Physical: The alewife is part of a group collectively known as “river herring”. Alewife have grey-green backs, silver sides and belly, and a black spot behind the eye. They grow to an average length of 10 in (25 cm), though inland populations tend to be smaller. They are often confused with blueback (Alosa aestivalis), who are very similar in appearance.
Habitat: Their native range covers South Carolina up to Labrador in Canada. Adults live in the open ocean, but they have also been introduced to inland waterways, including the Great Lakes via the Erie Canal.
Feeding: Their diet consists mostly of zooplankton, crustaceans, insects, and occasionally other fishes.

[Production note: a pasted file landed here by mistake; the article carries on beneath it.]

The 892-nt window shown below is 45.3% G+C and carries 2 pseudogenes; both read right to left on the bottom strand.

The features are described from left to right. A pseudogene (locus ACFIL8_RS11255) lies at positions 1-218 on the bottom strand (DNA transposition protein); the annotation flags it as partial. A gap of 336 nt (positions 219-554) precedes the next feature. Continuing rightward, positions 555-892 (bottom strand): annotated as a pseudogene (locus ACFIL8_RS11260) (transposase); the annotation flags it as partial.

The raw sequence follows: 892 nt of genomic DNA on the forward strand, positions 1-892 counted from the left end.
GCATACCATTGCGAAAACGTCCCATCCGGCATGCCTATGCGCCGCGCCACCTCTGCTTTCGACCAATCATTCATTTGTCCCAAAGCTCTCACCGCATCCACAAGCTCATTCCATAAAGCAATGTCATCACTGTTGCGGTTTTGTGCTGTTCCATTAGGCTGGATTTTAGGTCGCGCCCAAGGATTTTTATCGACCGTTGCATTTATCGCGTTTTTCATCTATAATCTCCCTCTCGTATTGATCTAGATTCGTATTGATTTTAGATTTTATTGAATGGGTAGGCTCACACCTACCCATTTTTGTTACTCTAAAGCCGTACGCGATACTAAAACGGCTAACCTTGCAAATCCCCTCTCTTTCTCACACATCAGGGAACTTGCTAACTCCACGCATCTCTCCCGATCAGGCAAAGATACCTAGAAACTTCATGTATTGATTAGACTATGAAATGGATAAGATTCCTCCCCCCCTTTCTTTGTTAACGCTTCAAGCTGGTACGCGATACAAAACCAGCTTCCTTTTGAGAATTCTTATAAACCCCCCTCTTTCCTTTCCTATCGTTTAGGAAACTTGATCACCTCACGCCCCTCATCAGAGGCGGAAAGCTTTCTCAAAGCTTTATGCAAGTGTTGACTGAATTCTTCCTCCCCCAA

Breeding: Alewives migrate back to coastal streams for spawning, with landlocked populations traveling up tributaries. Alewives prefer slower moving headwaters and ponds for spawning. Spawning time varies across their range, beginning in March or April and ending in July or August. Females can lay anywhere from 60,000-100,000 eggs, though very few juveniles survive. After spawning, the adults return to the sea and leave the juveniles to stay in the nursery, until they too migrate downstream in the summer and autumn.
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